Investigating Cognitive Profiles in Children with Hearing Loss.



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Background: Any degree of hearing loss may impact a child’s quality of life. A child with a hearing loss may experience communication delays and exhibit more difficulty in cognition and academics compared to a child with hearing that is within normal range. Consequently, hearing loss can disrupt both cognitive abilities and a child’s academic growth in areas such as reading, writing, math, social studies, and sciences. Children with mild to moderate hearing loss can lag behind their hearing peers and may function academically up to one to four grade levels below standard grade-level expectations. Purpose: The goals of this study were: (a) to determine whether students with hearing loss who qualify and receive services under IDEA display patterns of identifiable cognitive strengths or weaknesses, and (b) to determine to what extent differences exist between the cognitive profiles of elementary, middle, and high school students with hearing loss who qualify and receive services under IDEA. Method: This quantitative causal-comparative study used a survey to collect archival data on students with hearing loss. The participants included educational diagnosticians in a targeted school district. Participants responded to a survey about the cognitive profiles of students with hearing loss who qualified for and received services under IDEA. Descriptive statistics were used to address the first goal of the study. A one-way ANOVA analysis was used to address the second goal of the study, where the independent variables were grade level (elementary, middle, and high school) and range of scores, and the dependent variables were six broad cognitive abilities (G’s) of the Cattell-Horn-Carroll Model (CHC) model of cognitive abilities. Results: Findings of this study revealed that almost all students in the sample (at any grade) are functioning in the below average to average range on all cognitive abilities and are potentially struggling and require interventions. Patterns of performance emerged for the cognitive abilities when examining the data from individual students, that is, if a student performed at the below average level for one cognitive ability, the student performed at the below average level for the other cognitive abilities. The ANOVA analysis revealed no statistically significant differences between performance by grade level for students with hearing loss who qualified for and received services under IDEA. Conclusion: As the findings of the study point out, each student is unique and has unique strengths and weaknesses. Therefore, each student should be approached and assessed as an individual, and interventions should be designed to address each student’s unique needs. With this understanding in mind, an action plan was generated to inform educators and service providers about how assessments such as the CHC (which identify students’ strengths and weaknesses) and a students Full and Individual Evaluation report (FIE) (which make recommendations to service providers) are utilized to make recommendations for interventions for students with hearing loss.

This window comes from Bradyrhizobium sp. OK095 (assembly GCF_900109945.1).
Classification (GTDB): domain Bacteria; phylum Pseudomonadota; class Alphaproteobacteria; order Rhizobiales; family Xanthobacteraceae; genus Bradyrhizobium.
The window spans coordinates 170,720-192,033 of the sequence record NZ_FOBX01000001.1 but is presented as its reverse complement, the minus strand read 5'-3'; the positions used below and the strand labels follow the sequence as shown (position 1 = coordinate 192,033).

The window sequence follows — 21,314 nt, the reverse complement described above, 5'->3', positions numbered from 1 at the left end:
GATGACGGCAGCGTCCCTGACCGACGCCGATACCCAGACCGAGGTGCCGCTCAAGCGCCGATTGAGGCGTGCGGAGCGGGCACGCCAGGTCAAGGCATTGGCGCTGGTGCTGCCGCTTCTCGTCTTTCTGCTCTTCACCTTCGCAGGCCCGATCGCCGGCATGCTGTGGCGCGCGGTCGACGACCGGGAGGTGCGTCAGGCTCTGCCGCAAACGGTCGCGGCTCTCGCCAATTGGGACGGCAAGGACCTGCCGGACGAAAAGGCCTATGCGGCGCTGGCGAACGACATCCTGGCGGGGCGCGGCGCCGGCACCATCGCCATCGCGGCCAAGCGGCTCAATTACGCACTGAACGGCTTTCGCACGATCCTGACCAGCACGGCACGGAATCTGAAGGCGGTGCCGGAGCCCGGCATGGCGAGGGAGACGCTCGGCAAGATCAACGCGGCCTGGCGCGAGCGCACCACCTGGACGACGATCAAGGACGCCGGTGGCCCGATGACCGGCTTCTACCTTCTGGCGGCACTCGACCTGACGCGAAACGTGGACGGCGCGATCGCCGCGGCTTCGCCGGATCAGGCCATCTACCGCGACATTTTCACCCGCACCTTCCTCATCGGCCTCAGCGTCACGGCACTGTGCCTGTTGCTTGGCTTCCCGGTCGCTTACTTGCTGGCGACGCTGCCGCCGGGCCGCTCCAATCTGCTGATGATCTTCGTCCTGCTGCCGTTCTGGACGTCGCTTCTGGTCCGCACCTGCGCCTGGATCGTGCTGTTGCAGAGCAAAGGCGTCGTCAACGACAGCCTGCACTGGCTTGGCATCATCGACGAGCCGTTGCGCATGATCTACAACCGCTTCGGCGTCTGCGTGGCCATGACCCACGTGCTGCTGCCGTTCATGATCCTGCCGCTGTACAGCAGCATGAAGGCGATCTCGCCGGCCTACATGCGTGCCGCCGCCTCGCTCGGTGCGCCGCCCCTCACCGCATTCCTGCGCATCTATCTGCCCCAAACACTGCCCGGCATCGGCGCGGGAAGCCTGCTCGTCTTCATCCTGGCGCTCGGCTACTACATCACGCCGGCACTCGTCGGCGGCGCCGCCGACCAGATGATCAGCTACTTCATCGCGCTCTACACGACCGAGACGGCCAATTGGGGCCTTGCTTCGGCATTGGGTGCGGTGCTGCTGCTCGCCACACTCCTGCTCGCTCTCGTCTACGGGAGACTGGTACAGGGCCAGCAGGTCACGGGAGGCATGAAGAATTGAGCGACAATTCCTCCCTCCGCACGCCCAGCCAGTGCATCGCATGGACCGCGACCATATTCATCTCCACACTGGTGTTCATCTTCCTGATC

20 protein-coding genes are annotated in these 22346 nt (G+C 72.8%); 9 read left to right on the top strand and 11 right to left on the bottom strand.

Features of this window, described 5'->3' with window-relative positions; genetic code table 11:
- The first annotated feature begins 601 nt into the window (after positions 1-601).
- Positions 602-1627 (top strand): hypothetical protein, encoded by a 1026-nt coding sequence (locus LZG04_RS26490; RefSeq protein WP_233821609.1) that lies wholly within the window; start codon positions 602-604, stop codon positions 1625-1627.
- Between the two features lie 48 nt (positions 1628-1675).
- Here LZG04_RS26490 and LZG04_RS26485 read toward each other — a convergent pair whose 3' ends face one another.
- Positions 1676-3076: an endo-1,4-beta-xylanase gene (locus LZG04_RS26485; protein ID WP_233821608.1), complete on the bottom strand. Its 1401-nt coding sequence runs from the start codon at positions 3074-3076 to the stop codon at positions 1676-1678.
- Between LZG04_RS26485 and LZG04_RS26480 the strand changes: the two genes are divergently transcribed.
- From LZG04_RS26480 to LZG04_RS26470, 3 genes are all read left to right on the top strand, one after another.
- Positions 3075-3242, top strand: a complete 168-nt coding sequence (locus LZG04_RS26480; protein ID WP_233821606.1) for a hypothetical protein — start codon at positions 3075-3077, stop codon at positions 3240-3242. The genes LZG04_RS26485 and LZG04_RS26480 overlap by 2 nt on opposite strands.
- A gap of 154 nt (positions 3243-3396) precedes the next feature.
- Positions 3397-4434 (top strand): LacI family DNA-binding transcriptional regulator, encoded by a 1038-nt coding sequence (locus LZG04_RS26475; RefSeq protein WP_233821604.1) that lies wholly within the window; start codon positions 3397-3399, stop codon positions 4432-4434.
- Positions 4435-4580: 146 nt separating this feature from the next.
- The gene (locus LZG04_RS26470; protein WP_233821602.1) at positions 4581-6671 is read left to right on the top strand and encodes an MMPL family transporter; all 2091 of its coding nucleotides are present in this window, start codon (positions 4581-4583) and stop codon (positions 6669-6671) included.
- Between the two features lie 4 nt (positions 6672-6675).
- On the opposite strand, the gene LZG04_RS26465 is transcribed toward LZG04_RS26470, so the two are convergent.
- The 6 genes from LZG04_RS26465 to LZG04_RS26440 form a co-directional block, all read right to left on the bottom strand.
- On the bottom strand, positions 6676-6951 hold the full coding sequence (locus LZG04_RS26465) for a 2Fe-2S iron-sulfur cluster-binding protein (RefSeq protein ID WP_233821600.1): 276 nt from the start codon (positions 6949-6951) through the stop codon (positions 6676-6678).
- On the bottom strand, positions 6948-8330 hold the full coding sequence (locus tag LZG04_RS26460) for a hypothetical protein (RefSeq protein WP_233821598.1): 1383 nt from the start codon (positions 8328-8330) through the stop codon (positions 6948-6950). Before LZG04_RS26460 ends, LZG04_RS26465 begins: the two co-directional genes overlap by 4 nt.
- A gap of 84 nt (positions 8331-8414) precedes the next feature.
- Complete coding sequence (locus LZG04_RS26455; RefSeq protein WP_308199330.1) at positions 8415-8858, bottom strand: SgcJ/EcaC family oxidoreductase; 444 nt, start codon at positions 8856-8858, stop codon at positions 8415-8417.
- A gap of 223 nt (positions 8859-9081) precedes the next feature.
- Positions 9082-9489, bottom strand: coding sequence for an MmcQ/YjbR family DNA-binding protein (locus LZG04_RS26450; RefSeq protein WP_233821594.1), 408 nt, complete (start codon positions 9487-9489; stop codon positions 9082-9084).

cognitive ability, Cattell-Horn-Carroll Model